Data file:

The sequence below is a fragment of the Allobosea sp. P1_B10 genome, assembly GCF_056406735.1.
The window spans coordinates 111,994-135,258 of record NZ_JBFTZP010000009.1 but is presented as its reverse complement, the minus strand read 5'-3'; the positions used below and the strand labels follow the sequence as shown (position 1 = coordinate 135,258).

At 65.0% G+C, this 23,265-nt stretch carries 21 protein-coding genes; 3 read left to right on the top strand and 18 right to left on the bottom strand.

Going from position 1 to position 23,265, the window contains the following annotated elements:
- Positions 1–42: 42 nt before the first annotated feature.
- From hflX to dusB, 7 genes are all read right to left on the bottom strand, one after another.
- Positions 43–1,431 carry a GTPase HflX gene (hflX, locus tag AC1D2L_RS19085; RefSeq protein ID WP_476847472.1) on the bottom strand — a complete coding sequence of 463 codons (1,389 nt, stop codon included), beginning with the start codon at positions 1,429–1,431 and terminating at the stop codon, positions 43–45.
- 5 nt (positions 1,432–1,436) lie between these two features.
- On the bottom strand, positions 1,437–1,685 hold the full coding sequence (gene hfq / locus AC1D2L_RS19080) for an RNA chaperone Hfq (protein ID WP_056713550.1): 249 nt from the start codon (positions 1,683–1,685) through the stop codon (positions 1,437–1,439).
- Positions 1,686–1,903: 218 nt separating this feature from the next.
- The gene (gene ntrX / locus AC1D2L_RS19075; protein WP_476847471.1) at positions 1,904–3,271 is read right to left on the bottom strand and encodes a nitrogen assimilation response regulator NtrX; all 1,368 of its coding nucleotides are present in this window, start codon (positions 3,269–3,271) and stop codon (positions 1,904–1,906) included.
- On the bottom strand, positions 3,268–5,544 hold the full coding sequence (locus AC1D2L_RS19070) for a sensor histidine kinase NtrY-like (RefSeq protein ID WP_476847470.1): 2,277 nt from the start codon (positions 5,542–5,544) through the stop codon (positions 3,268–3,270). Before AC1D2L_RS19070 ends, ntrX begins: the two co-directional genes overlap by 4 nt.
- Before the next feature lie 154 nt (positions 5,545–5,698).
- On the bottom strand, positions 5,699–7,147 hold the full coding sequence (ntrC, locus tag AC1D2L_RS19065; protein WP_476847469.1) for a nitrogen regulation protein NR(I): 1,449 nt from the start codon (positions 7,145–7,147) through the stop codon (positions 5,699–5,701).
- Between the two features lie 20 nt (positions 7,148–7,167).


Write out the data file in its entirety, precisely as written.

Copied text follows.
The sequence below is a fragment of the Allobosea sp. P1_B10 genome, assembly GCF_056406735.1.
The window spans coordinates 111,994-135,258 of record NZ_JBFTZP010000009.1 but is presented as its reverse complement, the minus strand read 5'-3'; the positions used below and the strand labels follow the sequence as shown (position 1 = coordinate 135,258).

At 65.0% G+C, this 23,265-nt stretch carries 21 protein-coding genes; 3 read left to right on the top strand and 18 right to left on the bottom strand.

Going from position 1 to position 23,265, the window contains the following annotated elements:
- Positions 1–42: 42 nt before the first annotated feature.
- From hflX to dusB, 7 genes are all read right to left on the bottom strand, one after another.
- Positions 43–1,431 carry a GTPase HflX gene (hflX, locus tag AC1D2L_RS19085; RefSeq protein ID WP_476847472.1) on the bottom strand — a complete coding sequence of 463 codons (1,389 nt, stop codon included), beginning with the start codon at positions 1,429–1,431 and terminating at the stop codon, positions 43–45.
- 5 nt (positions 1,432–1,436) lie between these two features.
- On the bottom strand, positions 1,437–1,685 hold the full coding sequence (gene hfq / locus AC1D2L_RS19080) for an RNA chaperone Hfq (protein ID WP_056713550.1): 249 nt from the start codon (positions 1,683–1,685) through the stop codon (positions 1,437–1,439).
- Positions 1,686–1,903: 218 nt separating this feature from the next.
- The gene (gene ntrX / locus AC1D2L_RS19075; protein WP_476847471.1) at positions 1,904–3,271 is read right to left on the bottom strand and encodes a nitrogen assimilation response regulator NtrX; all 1,368 of its coding nucleotides are present in this window, start codon (positions 3,269–3,271) and stop codon (positions 1,904–1,906) included.
- On the bottom strand, positions 3,268–5,544 hold the full coding sequence (locus AC1D2L_RS19070) for a sensor histidine kinase NtrY-like (RefSeq protein ID WP_476847470.1): 2,277 nt from the start codon (positions 5,542–5,544) through the stop codon (positions 3,268–3,270). Before AC1D2L_RS19070 ends, ntrX begins: the two co-directional genes overlap by 4 nt.
- Before the next feature lie 154 nt (positions 5,545–5,698).
- On the bottom strand, positions 5,699–7,147 hold the full coding sequence (ntrC, locus tag AC1D2L_RS19065; protein WP_476847469.1) for a nitrogen regulation protein NR(I): 1,449 nt from the start codon (positions 7,145–7,147) through the stop codon (positions 5,699–5,701).
- Between the two features lie 20 nt (positions 7,148–7,167).